Dealing with the slow down
Sep 01 2012, 13:19 | By Entrepreneur
By Ankush Chibber
Sterling stalls. He wants to wait a bit more. But his main client is also stalling and investors pushing. Eventually, it's a moment of caution stretched too long. The market plunges, investors pull the plug, and a month later, 9/11 happens. It all goes horribly wrong.
It's not 2001 yet. Or for that matter, the even worse 2008. But only a fool would deny that there is not an air of disappointment mixed with equal parts of uncertainty and slowdown floating about now. There might be many views you would hold about where the economy is heading, but really, there are only two dominating views - bad and really bad. R Sriram, the Co-Founder at Next Practice Retail, a retail consultancy firm, and former CEO and Founder of the Crossword chain of bookstores, is one of those who believes that even though its not 2001 or 2008, things are really bad.
Down. Down. Down. Down
This mismatch could have its roots in what you may think is the prime indicator of the Indian economy. In April, the International Monetary Fund (IMF) released data which said that India's gross domestic product in purchasing power parity (PPP) terms stood at $4.46 trillion in 2011, marginally higher than Japan's $4.44 trillion, making it the third-biggest economy after the US and China. Good news?
Now take a more on-the-ground medium of assessing economic health, Burgernomics, the foundation of which is the Big Mac Index developed by The Economist. The index is an informal way of measuring the purchasing power parity (PPP) between two currencies using the Big Mac, which is a standard product offered by McDonald's across the world.
This index was further worked on by Prof. Orley Ashenfelter of Princeton University in a paper this year. In his research, Ashenfelter tracked the real purchasing power of the crew at McDonald's restaurants across the world.
Ashenfelter began collecting information on the hourly wage rate of McDonald's workers across countries in 1998. This wage rate was then divided by the price of a burger to come up with the Big Macs per hour (BMPH). Simply put, the BMPH tells you how many burgers one hour of work at McDonald's could buy for the worker putting in his hours there. In other terms, the life of the average Joe and if he can afford to buy a Big Mac, even though he may not want to.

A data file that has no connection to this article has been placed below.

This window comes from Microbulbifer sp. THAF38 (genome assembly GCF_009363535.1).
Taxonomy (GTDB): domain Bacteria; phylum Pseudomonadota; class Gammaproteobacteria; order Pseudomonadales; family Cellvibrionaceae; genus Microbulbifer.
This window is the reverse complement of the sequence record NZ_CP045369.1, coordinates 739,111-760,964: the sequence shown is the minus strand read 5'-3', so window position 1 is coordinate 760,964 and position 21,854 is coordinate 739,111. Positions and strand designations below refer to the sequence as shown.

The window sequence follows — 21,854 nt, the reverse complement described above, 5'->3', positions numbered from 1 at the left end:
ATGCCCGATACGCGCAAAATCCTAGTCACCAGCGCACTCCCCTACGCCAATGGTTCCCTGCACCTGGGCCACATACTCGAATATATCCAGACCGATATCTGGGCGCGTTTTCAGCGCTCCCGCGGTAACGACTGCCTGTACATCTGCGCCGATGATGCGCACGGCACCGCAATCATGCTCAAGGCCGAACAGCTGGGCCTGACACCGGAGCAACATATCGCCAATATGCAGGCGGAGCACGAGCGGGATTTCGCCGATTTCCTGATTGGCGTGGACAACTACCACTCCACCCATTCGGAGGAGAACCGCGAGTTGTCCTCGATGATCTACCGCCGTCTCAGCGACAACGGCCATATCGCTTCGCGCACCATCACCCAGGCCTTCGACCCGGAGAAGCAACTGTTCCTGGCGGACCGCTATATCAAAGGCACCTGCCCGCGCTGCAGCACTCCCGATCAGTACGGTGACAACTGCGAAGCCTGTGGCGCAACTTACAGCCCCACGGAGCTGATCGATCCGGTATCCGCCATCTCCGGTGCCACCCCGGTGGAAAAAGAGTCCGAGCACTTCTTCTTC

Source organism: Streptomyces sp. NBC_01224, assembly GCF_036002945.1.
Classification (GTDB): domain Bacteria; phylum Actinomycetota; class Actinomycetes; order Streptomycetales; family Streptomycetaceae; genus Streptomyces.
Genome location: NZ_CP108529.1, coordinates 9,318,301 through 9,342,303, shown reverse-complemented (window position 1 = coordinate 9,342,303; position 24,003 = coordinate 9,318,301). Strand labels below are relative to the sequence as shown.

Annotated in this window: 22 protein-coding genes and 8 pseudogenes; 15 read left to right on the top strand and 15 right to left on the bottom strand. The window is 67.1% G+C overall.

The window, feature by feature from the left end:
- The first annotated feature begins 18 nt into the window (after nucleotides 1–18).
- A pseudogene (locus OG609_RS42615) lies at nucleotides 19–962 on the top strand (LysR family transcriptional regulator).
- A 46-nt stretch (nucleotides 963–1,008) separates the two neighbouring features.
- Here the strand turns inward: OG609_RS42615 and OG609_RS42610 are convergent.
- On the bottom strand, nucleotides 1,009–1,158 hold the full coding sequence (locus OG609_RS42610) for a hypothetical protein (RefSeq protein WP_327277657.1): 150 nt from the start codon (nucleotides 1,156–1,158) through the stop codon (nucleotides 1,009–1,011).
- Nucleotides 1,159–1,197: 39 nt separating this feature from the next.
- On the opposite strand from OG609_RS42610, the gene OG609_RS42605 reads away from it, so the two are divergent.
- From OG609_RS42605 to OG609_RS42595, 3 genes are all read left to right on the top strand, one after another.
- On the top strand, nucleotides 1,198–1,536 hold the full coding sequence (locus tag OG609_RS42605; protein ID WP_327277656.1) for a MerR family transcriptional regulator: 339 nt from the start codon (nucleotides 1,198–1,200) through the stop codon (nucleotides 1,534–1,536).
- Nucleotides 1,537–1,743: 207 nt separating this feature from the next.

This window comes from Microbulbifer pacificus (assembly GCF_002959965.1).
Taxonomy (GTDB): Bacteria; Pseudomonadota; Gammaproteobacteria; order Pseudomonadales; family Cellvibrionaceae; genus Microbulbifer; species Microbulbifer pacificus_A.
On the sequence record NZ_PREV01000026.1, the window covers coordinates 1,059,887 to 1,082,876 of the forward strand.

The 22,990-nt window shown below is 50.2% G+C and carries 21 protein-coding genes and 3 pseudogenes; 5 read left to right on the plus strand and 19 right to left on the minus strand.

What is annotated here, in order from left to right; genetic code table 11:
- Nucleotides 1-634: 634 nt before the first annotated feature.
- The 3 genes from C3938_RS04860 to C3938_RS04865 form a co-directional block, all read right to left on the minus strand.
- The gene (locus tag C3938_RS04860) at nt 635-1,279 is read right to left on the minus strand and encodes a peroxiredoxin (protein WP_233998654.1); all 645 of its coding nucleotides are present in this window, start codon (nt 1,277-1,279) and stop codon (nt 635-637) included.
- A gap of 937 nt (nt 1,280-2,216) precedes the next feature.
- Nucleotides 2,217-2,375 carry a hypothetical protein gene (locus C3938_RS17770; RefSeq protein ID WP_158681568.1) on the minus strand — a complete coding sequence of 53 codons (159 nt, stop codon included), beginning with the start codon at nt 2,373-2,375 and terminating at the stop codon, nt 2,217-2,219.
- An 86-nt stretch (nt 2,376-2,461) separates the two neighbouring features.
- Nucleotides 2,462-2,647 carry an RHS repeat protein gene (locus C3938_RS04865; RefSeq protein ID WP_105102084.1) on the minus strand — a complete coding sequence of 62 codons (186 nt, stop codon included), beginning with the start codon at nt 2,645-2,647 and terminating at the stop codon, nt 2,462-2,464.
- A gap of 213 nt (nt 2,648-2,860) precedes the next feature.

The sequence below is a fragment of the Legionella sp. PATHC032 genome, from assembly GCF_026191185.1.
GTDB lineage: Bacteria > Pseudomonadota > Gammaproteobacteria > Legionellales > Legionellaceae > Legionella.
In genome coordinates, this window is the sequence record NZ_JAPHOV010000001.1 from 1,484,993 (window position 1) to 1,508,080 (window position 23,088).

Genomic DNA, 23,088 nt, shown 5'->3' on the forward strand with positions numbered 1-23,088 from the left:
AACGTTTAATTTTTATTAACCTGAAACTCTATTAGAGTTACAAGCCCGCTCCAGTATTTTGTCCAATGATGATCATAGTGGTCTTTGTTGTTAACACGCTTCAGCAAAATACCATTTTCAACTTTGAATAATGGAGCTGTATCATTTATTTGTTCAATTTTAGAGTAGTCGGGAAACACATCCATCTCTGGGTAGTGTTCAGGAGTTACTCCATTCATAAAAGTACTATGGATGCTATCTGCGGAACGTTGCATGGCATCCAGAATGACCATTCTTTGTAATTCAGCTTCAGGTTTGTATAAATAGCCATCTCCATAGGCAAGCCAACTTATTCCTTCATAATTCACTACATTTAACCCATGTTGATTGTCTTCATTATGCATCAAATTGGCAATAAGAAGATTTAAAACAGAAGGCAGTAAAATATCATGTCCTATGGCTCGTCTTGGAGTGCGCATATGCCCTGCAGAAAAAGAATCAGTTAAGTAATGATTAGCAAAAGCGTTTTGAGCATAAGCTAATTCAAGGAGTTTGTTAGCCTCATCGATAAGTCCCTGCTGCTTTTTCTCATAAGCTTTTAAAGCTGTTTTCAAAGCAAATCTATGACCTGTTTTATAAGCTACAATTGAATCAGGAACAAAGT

At the end of the boom era of 2002-2007, the BMPH rate for India was 0.35, which meant that an hour of work in New Delhi outlet brought you about one-third of a Maharaja Mac, as it is called in India. In 2011, this dropped to 0.30.
Joe, or, perhaps, Ashok in this case, can now buy less of that Big Mac than he could back in 2007. In other words, that great Indian domestic consumption story might not be so thrilling after all. And that is the worrisome aspect of this slowdown.
Is consumption going to stay 'strong'?
"We lived through that slowdown. Things were a lot slower then. Compared to that, for now, the going is much better," says Bansal, who claims that his company is doing daily sales worth Rs. 1 crore currently and is targeting sales worth a hefty Rs. 500 crore by the end of this fiscal year.
Sriram has another view of this. While he agrees that one sector that is doing reasonably well in the current slowdown is online retail, the reason for this is different and simple. "Price is the basis on which they are competing, and their investors are bearing the losses. Online deals are shaped on the basis of price. Other sectors of consumer spending like hospitality, travel, etc have all taken a hit. Even the affluent are now thinking twice before shelling out their money."
Be it bravado or ambition on Bansal's part, the truth is that it can change fast for any emerging business, Kanwaljit Singh, Senior Managing Partner, and Co-founder at Helion Venture Partners warns. Singh says that any large event like a sovereign default [which has looked likely in the recent past] can trigger a chain of events that would ultimately hit consumer confidence really hard even domestically. "In 2008, there were visible and tangible markers such as the big banks failing. If something like that happens again, then yes, growing businesses would see a significant impact."
A man who has seen this occur from very close quarters is Harsh Neotia, Chairman at real estate major Ambuja Realty, whose sector was the worst hit post-2008. "We enjoy global exposure, of which we partake during jubilant times and are hit by during turbulent times. And so, sometimes a very faraway incident may create a ripple that comes crashing at our doorstep," he warns.
A smaller, but credible, example of how an event can quickly change consumer confidence and ultimately consumption can be seen in India's auto sector.
A punch from the left field